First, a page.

Canadians are burning through the real estate equity they’ve acquired. Altus Group, a real estate consulting firm, estimates over $17 billion in home equity was borrowed for renovations in 2017. Not all that surprising, or a shocking number if you’ve been following the debt binge. The interesting thing is the majority of these borrowers are older Canadians. Like, a quarter should be retired old… an odd time to take out a callable loan while the cost of servicing that debt is rising.
Home Equity Line of Credit (HELOC)
Regular readers can skip this, but for the rest of you need to know what a HELOC is. A home equity line of credit (HELOC) is a type of loan that’s secured by the equity in your home. Secured borrowing has a low interest rate, making it popular for financing large buys. The loans are typically variable rate, meaning interest rises and falls with market. The loan has become a hit with cash poor, house rich Boomers.
Canadians Borrowed $17 Billion of Home Equity To Renovate
Altus estimates a huge number of renovations are being paid for with borrowed equity. Over $17 billion in home equity was extracted for renovations in 2017 alone. For context, $259 billion in HELOC debt was outstanding last year, up $16 billion from the year before. Altus notes that not all of the home equity was extracted through HELOCs. Instead, many people refinance their mortgages, and increase their balances for renovations.
Canadian Renovation Spending
The dollar value spent on residential renovations, and Altus forecast.
Source: Altus Group. Better Dwelling.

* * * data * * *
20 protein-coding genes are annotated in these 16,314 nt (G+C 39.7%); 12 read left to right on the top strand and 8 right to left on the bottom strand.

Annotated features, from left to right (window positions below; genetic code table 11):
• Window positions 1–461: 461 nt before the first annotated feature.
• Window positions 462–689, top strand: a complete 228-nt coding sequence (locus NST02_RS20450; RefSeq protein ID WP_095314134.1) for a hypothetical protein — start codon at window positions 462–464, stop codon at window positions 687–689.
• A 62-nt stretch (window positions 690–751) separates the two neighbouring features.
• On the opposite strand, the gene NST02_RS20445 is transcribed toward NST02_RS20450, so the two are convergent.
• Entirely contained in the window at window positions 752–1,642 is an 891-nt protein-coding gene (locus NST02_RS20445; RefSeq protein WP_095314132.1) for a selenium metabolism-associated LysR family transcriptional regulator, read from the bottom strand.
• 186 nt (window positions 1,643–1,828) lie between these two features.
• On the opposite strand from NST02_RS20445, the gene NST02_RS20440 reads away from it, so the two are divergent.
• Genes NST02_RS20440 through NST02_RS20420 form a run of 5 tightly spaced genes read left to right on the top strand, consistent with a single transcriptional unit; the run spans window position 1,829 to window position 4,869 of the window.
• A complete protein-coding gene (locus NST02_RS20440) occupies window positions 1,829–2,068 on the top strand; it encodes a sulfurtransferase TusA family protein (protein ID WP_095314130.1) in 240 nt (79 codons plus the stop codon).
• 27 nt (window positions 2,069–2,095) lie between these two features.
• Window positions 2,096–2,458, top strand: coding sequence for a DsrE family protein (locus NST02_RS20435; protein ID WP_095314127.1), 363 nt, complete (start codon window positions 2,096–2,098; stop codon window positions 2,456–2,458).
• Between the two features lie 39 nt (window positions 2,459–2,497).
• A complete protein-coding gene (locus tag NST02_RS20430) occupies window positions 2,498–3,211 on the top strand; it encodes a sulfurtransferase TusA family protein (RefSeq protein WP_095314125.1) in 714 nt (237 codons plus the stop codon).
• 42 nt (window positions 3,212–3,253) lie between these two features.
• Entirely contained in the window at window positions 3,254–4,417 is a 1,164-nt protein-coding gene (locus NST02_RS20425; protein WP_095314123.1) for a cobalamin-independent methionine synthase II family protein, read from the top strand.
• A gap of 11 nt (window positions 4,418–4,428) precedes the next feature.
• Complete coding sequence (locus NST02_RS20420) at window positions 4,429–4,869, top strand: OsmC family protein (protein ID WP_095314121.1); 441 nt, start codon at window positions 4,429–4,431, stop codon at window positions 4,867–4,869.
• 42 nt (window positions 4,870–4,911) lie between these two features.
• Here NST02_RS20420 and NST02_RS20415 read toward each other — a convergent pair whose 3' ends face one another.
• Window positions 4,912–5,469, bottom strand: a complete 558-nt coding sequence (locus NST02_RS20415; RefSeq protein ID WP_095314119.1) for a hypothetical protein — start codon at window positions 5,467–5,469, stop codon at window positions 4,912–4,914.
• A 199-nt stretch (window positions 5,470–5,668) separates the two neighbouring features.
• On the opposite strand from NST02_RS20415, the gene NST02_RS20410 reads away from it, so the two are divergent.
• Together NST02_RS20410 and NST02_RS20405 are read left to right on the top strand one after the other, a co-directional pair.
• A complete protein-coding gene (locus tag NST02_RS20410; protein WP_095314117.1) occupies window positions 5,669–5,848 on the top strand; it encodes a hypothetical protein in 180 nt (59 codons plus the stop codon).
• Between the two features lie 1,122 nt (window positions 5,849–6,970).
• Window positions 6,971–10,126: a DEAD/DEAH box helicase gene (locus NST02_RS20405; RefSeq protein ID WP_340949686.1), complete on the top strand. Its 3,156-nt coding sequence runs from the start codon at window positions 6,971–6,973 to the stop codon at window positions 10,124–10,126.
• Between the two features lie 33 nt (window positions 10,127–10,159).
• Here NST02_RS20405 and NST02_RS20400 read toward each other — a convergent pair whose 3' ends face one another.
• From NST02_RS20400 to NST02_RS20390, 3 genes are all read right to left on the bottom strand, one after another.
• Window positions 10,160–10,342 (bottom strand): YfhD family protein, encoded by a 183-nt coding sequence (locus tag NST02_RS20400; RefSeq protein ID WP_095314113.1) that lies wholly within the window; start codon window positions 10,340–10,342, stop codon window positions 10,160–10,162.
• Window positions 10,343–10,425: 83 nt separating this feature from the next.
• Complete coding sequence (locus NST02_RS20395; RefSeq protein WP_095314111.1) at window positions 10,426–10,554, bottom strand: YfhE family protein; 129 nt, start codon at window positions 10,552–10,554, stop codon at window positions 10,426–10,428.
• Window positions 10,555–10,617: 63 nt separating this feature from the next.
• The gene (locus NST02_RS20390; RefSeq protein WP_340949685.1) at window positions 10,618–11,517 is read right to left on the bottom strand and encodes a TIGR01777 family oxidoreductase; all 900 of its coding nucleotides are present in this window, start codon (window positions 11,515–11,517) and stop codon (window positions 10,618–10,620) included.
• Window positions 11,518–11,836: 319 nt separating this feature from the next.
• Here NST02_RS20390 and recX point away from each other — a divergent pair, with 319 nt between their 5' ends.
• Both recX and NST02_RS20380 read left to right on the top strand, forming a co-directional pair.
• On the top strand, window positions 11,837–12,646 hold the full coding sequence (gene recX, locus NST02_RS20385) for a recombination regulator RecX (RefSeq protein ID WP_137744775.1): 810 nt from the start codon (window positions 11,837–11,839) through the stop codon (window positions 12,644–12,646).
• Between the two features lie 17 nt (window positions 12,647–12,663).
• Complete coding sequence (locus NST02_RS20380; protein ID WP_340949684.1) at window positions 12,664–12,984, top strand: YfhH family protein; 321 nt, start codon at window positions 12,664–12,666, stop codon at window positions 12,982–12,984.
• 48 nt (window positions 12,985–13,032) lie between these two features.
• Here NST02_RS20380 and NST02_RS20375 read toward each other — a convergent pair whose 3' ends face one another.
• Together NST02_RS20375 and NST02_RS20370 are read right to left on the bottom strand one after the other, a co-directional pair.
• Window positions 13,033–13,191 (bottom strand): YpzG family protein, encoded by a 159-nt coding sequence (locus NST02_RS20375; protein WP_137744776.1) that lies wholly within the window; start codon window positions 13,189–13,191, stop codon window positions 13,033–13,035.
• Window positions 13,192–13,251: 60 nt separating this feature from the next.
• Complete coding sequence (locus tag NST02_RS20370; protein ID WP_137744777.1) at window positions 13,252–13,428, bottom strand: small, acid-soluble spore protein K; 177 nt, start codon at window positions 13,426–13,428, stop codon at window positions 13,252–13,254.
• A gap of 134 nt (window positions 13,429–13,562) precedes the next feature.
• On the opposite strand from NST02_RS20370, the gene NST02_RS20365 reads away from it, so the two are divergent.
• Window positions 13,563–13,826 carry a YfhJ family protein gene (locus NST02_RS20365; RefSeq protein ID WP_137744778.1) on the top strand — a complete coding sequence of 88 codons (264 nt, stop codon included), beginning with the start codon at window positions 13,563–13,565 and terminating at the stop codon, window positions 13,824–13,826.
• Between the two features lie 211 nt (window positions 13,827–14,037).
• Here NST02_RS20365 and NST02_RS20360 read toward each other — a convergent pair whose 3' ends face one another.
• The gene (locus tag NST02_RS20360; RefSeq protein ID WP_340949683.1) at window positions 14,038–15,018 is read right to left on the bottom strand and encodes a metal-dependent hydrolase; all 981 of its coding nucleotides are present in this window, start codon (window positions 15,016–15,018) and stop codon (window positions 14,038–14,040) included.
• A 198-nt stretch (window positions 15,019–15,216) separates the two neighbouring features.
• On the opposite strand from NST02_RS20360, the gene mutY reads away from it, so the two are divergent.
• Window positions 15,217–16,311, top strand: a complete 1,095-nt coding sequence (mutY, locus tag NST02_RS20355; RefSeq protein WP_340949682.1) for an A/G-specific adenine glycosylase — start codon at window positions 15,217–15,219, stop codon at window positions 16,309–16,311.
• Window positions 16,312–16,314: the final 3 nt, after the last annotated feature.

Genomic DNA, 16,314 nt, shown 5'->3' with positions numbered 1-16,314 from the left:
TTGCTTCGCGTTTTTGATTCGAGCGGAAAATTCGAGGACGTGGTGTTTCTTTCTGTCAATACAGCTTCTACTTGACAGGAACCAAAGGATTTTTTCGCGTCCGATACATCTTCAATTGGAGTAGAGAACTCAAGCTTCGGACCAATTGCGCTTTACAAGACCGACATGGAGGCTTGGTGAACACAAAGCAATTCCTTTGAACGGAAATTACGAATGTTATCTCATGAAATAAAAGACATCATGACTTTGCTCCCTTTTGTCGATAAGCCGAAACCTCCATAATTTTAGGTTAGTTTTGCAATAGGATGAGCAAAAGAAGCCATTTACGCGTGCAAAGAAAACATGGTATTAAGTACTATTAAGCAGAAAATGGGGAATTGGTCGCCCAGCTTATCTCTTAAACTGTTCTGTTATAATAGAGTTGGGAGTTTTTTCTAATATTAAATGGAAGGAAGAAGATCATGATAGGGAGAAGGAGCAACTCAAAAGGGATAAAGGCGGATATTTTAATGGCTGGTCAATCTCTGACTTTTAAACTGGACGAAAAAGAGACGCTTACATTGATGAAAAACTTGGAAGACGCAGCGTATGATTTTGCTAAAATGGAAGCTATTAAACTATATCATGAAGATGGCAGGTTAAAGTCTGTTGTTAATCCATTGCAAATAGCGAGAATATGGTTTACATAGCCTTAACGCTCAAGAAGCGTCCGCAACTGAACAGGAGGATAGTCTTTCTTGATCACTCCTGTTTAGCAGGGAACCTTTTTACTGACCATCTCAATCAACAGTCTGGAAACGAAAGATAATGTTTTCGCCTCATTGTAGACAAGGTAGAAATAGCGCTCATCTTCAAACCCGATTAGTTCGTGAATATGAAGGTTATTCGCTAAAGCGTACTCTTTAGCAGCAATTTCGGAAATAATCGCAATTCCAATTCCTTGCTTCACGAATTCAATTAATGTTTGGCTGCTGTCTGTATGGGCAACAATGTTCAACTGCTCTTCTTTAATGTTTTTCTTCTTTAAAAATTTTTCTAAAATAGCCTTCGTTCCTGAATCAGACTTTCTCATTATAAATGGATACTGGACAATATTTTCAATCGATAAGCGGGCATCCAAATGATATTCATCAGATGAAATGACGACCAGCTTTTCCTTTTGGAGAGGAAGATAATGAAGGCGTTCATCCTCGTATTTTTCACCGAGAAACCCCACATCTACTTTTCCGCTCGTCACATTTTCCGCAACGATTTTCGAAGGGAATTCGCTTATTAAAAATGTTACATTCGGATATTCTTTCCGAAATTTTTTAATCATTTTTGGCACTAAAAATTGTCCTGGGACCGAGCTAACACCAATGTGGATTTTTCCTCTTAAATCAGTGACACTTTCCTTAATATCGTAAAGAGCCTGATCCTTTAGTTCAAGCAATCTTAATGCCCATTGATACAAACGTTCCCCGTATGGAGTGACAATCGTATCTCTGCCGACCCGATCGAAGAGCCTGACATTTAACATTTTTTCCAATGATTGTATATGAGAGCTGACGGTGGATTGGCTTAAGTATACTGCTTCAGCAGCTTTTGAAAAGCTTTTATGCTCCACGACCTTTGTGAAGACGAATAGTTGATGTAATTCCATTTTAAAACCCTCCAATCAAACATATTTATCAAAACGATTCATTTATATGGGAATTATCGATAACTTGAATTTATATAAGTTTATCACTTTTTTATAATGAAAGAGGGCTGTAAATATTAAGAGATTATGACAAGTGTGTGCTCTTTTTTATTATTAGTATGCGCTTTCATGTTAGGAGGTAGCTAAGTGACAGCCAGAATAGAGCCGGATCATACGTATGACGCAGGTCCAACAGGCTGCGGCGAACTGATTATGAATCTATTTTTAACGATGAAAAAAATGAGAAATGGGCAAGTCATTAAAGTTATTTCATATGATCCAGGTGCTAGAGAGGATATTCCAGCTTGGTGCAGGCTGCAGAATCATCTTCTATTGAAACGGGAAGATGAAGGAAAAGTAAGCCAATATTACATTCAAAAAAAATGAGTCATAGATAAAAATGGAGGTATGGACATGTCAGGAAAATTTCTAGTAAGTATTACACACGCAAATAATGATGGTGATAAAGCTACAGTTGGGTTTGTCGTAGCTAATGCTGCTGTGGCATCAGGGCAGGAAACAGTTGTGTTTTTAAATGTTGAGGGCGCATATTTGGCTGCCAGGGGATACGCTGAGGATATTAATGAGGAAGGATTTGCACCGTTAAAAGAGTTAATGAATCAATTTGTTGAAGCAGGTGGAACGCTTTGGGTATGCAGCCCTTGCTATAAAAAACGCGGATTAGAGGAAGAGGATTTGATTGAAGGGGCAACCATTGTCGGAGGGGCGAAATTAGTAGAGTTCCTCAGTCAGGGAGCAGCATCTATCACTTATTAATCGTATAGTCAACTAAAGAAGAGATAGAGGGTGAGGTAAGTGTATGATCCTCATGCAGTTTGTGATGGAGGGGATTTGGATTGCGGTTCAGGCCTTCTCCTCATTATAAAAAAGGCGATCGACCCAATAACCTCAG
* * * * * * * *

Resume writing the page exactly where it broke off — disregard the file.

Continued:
A Quarter of These Borrowers Are Seniors
First-time buyers need to renovate a run down property, makes sense – right? Except these probably aren’t first-time buyers. Most of those borrowing HELOCs for renovations are actually older Canadians. The largest segment was between 50-64 years old, which represented 38% of the borrowers. People aged 65+ is also interesting, coming in at 25% of borrowers. That’s right, 63% of borrowers were 50+, and over a quarter should be retired.
Canadians Borrowing HELOCs For Renovations
The percent of Canadians that borrowed a HELOC for the purposes of a renovation in 2017.
Source: Altus Group, FIRM Survey. Better Dwelling.
The borrowing by itself isn’t an issue. The concentration, type of loan, and borrower in this combination might be. Over a third of all HELOC debt is in Toronto and Vancouver, two markets that saw a very quick rise in prices. HELOCs are demand loans, meaning banks can call them in if prices were to correct. These are older people in, or approaching, their fixed income years. Older Canadians are taking out callable loans, at peak valuations, with the cost of debt rising… while approaching retirement. All to renovate their homes. It’s probably nothing.
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